Sure, some still secured stable partnerships. We all know who they are. After all, they remind us regularly on social media, don’t they? Many Malayalis managed to marry the ones they love, with or without significant backlash from their parents. And yes, it’s becoming more frequent, less taboo. But at this point, I’m just glad the arranged marriage system hasn’t been abolished. Thank God my prayers as a teenager weren’t answered.

Why am I so grateful for a social practice that I used to loathe? Because it’s the ultimate safety net, right? You’ve seen movies where the female protagonist is resigned to being married off to a man she doesn’t love or even know. You’ve seen movie stars fight against their family to marry the one they love. Where’s the movie for the guy who thought he’d find someone on his own but is now relieved that his parents will make sure he doesn’t die a virgin?

Two days ago, I was watching a movie where an American in his mid-50s is depressed with life because he doesn’t have anyone to love. No wife, no kids.

The first thought in my head was: Why would you live such a lonely life?

And then it hit me. He didn’t choose it. It just happened. But how? I couldn’t comprehend how a man could be 50 years and still not find someone to start a family with. Which was when the voice in my head said, You’ve been doing that for about a decade now. Just keep living and you’ll be there yourself.

It terrified me. We’ve always heard of the countless people who get married every day and settle down to start a family. But there’s a considerable number who just don’t find the right person.

But arranged marriage is not just a last resort. This is the ugly part of it, so bear with me. Over the past few years, I realized how the system was rigged….in my favor. 

Like me, you might be a well educated, talented, liberal male who believes in equality across class, religion and gender lines. We write, post, and reshare words that champion noble causes. We want a world where men and women aren’t judged by the color of their skin, their wealth or their lifestyle.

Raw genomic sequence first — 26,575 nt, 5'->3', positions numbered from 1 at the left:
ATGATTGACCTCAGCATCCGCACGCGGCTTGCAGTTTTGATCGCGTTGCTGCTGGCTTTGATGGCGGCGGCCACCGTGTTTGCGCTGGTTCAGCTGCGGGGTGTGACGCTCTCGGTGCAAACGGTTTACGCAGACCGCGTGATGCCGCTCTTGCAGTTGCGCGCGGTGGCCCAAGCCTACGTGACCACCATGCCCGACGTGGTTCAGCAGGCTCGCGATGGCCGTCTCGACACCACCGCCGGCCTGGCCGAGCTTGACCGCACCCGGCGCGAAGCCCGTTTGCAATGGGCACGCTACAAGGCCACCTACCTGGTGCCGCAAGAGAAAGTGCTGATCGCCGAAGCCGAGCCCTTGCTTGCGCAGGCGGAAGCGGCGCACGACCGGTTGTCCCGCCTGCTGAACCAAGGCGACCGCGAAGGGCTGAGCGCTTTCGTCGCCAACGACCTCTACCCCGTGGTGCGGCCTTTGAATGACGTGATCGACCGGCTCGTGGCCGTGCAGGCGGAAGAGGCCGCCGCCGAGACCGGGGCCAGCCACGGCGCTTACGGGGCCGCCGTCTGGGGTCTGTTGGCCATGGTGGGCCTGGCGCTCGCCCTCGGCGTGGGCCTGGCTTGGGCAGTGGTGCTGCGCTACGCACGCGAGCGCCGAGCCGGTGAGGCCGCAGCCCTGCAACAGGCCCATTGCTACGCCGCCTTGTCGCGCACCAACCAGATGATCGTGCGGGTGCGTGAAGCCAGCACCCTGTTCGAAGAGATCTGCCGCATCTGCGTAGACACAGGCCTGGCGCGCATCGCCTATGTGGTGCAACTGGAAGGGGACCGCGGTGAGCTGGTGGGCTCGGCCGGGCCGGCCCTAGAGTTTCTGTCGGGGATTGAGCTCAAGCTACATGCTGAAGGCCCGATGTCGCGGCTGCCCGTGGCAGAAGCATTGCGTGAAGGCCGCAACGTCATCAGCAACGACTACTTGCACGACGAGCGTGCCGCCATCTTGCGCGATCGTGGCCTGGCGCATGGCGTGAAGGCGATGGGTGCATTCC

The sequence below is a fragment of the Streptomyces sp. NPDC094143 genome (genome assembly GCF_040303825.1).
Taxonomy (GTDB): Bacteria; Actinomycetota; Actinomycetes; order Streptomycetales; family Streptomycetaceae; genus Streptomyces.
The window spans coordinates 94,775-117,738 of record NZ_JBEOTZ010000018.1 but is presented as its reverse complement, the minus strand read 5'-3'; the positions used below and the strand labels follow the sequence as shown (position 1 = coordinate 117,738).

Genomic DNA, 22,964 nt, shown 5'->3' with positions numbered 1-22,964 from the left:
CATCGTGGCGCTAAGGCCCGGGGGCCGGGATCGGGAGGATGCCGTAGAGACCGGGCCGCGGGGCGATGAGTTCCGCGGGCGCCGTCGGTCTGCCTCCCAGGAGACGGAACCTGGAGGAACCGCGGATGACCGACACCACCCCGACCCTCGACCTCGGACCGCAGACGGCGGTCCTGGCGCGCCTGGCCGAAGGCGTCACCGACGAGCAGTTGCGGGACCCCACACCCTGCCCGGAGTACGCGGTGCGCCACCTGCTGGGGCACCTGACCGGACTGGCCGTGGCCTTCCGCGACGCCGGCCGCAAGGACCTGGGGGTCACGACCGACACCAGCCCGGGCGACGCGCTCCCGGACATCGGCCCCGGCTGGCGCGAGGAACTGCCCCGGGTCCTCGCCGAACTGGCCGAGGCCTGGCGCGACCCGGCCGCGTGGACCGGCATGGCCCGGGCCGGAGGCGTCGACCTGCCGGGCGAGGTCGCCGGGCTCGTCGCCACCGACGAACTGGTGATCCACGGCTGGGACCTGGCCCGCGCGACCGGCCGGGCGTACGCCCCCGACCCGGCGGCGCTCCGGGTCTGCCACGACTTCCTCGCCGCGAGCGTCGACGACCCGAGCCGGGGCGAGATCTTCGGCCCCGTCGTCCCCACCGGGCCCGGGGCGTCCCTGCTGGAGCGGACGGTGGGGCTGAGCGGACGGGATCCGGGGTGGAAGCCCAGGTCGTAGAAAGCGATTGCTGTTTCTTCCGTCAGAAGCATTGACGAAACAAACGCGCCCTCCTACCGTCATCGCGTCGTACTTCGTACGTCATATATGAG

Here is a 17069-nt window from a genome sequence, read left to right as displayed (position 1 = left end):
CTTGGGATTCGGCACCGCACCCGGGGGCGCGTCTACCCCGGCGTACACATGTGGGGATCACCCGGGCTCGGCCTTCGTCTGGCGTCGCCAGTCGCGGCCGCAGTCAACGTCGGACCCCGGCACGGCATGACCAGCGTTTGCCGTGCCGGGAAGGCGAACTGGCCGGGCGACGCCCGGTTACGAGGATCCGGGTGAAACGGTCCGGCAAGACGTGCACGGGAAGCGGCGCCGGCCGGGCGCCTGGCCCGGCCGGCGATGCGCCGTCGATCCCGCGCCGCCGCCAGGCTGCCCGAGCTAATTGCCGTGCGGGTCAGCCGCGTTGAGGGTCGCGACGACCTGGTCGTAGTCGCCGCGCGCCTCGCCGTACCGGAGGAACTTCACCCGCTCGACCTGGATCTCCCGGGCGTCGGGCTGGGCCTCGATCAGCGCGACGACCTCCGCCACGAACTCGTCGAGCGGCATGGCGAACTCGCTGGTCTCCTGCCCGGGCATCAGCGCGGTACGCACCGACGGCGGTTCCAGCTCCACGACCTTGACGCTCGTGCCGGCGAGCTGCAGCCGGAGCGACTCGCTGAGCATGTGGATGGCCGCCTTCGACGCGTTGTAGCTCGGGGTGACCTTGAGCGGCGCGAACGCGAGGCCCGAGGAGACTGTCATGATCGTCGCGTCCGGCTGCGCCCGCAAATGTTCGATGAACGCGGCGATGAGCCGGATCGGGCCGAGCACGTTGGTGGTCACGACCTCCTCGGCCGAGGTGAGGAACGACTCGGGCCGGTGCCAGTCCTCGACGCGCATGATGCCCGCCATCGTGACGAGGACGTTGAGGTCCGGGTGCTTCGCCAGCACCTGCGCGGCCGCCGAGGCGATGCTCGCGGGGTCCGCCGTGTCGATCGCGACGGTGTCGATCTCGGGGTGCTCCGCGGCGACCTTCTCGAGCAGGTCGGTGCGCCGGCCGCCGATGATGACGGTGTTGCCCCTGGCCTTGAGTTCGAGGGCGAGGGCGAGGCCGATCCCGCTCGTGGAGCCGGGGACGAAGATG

And then we can ignore all of those ideals when it comes to arranged marriage. A friend once mentioned that she found Tinder repulsive. “There is so much objectification in that app,” she said, “guys and girls make a decision based on just looks.”

At least Tinder only classifies people according to their pictures. Arranged marriage is far more specific. You can find a partner with the right looks, right financial background, and most importantly, right goals for the future. And if it’s not a perfect match, that’s when you can understand your own prejudices. You can be a guy who says education is essential, and then quietly get married to a beautiful girl who never attended college after dismissing the less attractive Masters graduate. You can get married to an unattractive woman solely for her wealth and claim you admire her work ethic or personality or whatever else seems believable.

The first time I seriously analyzed arranged marriage was the birth of my optimism. It was a time when I began fervently believing in a world where you could meet your soulmate and be supremely happy.

The second time I seriously contemplated arranged marriage was when my cynicism became entrenched, a potential partner for life. It’s when I realized that not everyone meets their soulmate. Many simply settle for a partnership that was calculated with stone-cold pragmatism. They become inhabitants of a world where every variable, from the reputation of your parents to the worth of your personal assets, is taken into account.

Over the course of a decade, I went from eagerly awaiting the love of my life, to desperately seeking escape from a lifetime of loneliness. For many who like me thought arranged marriage was a curse, is actually a blessing. It’s the last resort for the lonely. It’s our safety net.

While Marwan Razzaq waits to get married, check out his debut novel, a fast-paced crime thriller called “The Man Who Found His Shadow”, now available on Amazon.

Musthafa Azeez
Indian born and raised in Qatar and currently making plans to be buried in Canada. Voracious reader, avid cinephile, self-published author of a crime novel and a freelance journalist.